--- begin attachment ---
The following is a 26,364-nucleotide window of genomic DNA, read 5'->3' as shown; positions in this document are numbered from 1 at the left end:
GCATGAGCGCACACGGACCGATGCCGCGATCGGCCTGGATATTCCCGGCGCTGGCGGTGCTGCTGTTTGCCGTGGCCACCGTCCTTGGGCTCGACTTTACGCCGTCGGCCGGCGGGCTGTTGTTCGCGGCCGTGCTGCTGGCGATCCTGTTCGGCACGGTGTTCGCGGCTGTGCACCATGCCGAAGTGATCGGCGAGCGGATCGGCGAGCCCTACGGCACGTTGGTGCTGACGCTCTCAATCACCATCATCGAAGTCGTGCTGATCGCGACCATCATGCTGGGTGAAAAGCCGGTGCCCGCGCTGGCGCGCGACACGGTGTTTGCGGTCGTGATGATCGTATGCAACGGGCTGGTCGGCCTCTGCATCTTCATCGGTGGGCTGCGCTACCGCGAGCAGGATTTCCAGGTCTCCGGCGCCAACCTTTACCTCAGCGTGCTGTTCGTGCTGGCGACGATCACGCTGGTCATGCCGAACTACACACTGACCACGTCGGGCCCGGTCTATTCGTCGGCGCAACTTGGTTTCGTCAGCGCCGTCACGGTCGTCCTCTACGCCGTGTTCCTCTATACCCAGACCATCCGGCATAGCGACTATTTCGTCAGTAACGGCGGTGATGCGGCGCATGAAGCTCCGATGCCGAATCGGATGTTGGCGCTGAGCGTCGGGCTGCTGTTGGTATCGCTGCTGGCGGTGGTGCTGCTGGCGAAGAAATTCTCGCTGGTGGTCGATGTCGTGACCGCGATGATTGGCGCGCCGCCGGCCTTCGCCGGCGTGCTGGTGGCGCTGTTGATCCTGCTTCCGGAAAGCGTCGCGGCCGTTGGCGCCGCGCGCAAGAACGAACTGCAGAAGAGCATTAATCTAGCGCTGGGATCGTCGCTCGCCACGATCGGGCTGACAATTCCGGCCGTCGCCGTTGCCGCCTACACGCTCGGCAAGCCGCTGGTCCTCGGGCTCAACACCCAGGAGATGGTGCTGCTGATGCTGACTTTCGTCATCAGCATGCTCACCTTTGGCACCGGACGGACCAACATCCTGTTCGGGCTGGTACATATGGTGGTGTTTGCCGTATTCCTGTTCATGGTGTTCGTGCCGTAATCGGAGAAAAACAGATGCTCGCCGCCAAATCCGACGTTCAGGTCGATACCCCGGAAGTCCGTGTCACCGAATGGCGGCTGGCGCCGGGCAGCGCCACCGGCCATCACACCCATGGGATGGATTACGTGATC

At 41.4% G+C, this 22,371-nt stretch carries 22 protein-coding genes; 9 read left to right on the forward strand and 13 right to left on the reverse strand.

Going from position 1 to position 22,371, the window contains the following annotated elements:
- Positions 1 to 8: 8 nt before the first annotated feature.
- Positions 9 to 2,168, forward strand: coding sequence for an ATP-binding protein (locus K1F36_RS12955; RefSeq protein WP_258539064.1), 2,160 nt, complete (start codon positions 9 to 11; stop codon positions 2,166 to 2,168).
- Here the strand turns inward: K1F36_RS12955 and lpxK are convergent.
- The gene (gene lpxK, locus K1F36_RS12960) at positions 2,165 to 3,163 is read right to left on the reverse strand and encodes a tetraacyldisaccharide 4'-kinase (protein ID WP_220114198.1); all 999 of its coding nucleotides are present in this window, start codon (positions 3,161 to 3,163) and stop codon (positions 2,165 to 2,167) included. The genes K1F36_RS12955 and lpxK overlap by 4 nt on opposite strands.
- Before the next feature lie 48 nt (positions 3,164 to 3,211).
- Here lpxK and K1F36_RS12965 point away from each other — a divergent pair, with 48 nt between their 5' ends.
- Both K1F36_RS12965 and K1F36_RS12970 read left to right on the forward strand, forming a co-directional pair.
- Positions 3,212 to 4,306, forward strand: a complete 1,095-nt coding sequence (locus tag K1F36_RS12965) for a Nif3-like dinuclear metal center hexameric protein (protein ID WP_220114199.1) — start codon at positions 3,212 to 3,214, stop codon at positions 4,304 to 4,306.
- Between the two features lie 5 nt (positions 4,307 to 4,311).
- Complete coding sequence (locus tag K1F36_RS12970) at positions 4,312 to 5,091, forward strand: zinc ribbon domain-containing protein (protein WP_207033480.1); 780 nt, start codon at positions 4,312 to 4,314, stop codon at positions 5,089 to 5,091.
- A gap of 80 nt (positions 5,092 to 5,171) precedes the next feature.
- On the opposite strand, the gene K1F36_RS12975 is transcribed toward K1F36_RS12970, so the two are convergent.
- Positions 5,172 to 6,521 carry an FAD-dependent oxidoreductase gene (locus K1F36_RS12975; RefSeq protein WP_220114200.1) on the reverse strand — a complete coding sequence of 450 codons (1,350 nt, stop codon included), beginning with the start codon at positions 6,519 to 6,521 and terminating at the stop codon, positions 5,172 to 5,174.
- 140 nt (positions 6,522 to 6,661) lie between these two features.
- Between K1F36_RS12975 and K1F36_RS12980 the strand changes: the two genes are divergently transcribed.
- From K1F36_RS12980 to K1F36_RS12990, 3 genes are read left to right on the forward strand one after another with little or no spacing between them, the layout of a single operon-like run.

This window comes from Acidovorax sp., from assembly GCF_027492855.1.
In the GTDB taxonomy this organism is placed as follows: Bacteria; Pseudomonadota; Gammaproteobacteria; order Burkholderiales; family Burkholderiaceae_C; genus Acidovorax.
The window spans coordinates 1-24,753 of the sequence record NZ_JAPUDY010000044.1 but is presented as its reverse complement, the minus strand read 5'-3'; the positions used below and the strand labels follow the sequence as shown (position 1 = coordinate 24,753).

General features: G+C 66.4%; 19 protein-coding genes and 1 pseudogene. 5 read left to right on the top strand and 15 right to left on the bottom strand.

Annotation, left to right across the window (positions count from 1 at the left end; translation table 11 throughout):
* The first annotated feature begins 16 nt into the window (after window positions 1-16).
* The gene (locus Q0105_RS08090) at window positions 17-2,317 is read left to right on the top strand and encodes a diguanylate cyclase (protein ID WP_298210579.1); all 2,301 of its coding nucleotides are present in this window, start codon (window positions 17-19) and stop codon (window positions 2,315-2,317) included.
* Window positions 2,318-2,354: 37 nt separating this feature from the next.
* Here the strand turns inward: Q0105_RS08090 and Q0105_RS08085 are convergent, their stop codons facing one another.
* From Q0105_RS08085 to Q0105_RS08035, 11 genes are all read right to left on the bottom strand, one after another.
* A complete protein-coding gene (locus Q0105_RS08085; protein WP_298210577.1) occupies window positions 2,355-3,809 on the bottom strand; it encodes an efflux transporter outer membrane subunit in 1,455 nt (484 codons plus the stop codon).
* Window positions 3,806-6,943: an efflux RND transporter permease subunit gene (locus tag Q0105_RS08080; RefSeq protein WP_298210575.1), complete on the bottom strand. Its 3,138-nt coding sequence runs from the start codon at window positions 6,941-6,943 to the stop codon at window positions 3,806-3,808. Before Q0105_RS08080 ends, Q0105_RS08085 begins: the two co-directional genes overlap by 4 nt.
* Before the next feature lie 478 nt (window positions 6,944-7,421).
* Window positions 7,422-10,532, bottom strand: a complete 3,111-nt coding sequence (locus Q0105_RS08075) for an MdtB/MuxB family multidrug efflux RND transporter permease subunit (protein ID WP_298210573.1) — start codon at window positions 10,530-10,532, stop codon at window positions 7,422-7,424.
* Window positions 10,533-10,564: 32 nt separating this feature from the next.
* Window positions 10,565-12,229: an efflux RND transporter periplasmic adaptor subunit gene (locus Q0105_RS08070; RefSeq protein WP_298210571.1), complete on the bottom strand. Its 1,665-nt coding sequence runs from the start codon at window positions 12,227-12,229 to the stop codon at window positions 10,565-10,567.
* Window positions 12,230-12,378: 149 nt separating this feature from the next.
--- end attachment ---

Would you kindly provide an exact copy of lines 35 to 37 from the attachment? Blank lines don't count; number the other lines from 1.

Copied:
* Window positions 10,533-10,564: 32 nt separating this feature from the next.
* Window positions 10,565-12,229: an efflux RND transporter periplasmic adaptor subunit gene (locus Q0105_RS08070; RefSeq protein WP_298210571.1), complete on the bottom strand. Its 1,665-nt coding sequence runs from the start codon at window positions 12,227-12,229 to the stop codon at window positions 10,565-10,567.
* Window positions 12,230-12,378: 149 nt separating this feature from the next.